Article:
The Digital Transformation Series provides a forum to engage with government, public sector, influencers and academia, to foster discussion and debate on emerging challenges and policy implications arising at the intersection of the Sustainable Development Goals and Digital Transformation in industries, sectors and countries.
Situated in a context in which global challenges posed by the “Fourth Industrial Revolution”, “Digital Transformation” and the United Nations Sustainable Development Goals (SDGs), this event brings together government, policy and industry experts, academia, and innovators to stimulate and foster discussion on relevant topics with the aim of highlighting the policy issues and recommendations needed to effectively address these challenges.
The event objectives are as follows:
• Introduce and seek input into a paper on enabling the digital economy in Africa.
• Foster policy dialogue across four distinct policy themes:
• Enabling Skills and Workforce Development (Fireside Chat)
• Enabling Trade to Drive Investment in Infrastructure and Cross-Border Data Flows (Breakout 1)
• The Future of Work: Responsible Principles to Enable an AI Ecosystem (Breakout 2)
• Enabling Effective Cybersecurity Policy (Breakout 3)
The series draws upon the global knowledge, expertise and creativity that exists in industry, public sector, entrepreneurs, and academia to discuss the emerging policy implications and the need for partnership to deliver a trusted, responsible and inclusive digital economy. The series leverages a unique partnership approach connecting students, professors, researchers, policy experts, organizations and governments from across the continent to enable the growth of the digital economy across Africa.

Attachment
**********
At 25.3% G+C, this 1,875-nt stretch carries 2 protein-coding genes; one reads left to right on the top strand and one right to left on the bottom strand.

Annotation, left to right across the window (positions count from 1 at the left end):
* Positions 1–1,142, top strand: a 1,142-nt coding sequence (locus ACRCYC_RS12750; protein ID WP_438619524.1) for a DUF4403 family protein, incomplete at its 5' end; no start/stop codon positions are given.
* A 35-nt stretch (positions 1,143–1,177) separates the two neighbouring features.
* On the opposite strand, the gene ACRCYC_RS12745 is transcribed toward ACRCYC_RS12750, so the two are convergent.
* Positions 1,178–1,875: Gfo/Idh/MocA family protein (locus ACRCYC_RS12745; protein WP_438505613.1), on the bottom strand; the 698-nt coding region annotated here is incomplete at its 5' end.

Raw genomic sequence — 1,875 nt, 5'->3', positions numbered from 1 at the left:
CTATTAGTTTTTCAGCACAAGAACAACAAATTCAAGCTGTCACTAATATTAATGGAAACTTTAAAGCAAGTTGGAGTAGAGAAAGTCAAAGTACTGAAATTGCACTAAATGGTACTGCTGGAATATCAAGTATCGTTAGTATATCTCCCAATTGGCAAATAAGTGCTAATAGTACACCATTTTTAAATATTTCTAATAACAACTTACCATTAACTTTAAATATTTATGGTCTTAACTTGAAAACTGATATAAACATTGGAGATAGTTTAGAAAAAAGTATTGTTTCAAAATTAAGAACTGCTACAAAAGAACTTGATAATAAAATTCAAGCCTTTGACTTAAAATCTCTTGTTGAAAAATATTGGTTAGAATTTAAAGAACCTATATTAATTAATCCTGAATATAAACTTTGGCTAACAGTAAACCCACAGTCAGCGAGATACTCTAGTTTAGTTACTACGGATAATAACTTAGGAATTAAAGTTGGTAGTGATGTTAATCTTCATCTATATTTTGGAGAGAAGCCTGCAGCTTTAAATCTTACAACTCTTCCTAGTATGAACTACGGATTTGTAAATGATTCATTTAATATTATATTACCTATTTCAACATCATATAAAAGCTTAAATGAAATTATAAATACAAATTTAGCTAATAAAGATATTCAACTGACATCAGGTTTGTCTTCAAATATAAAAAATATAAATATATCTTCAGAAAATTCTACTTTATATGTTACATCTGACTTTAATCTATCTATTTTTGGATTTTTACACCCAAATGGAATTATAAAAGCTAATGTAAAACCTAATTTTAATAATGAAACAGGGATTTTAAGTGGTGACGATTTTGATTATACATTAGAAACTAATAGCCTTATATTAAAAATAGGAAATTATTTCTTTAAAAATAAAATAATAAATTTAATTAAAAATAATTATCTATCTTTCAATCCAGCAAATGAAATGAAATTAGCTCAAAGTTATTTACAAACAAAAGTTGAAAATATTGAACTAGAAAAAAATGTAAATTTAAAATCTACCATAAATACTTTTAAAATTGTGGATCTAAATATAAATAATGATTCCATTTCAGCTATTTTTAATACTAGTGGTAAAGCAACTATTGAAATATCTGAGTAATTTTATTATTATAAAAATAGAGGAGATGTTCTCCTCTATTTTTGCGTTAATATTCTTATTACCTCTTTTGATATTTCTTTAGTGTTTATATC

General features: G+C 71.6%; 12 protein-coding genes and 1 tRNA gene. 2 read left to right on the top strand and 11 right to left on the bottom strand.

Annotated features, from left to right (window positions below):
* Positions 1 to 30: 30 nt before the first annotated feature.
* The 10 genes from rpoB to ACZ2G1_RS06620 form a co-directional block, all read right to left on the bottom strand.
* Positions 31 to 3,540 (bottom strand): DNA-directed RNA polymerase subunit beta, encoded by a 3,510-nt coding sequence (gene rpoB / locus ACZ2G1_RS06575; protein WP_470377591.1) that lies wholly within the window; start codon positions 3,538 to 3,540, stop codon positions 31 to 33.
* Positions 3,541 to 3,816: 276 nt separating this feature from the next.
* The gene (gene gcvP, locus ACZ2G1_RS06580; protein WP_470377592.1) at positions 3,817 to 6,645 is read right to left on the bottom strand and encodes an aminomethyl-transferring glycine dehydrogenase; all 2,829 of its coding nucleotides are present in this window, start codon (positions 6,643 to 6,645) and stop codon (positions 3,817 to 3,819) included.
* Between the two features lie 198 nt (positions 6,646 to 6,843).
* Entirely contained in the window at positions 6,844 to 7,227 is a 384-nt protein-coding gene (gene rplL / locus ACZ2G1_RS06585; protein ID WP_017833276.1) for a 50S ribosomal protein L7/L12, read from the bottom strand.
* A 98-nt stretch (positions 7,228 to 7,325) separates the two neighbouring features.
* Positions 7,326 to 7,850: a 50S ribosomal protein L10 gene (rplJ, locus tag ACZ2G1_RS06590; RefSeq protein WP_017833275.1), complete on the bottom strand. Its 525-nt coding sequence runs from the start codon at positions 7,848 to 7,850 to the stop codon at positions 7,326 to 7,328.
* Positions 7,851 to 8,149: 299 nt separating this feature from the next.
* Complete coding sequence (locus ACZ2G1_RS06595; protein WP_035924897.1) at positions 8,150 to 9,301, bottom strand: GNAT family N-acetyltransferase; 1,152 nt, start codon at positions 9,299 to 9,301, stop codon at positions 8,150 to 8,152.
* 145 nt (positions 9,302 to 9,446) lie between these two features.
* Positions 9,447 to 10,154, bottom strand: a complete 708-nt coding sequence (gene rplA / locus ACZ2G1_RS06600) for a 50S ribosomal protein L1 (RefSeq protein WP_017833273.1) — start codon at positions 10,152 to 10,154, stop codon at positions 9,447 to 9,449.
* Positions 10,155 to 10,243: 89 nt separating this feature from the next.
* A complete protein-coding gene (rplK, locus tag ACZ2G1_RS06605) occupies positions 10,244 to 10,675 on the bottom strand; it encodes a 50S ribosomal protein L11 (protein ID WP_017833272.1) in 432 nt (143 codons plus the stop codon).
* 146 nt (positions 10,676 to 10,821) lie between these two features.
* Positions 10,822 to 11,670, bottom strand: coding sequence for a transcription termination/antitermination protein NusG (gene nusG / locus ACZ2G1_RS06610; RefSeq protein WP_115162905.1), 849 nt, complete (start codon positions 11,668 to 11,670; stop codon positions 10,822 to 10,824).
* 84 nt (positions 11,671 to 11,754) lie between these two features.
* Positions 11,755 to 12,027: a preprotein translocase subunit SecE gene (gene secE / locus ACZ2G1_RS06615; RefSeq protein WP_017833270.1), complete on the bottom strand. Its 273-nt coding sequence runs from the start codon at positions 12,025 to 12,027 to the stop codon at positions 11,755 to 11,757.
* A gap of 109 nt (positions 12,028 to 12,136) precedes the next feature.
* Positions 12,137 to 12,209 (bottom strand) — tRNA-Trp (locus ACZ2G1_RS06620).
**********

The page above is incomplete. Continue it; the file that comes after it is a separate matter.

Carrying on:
The U.S.-Africa Business Center, in partnership with University of Pretoria and Microsoft, invite you to Pretoria, South Africa for a dynamic discussion on digital transformation in Africa. Convening business executives from established private sector, U.S. and South African government decision-makers, and thought leaders from the African Union, regional economic communities, academia and practitioners, the event will accelerate the development of robust digital economies across the continent and promote business environments that foster innovation and the seamless flow of data.
The two-part program includes a public forum followed by private sector breakouts on skills and workforce development, infrastructure and digital trade, effective cybersecurity policies and responsible artificial intelligence principles. The Task Force will leverage the Digital Transformation Series platform to highlight digital economy drivers across Africa, and identify policy best practices in the Information Communications Technology (ICT) sector.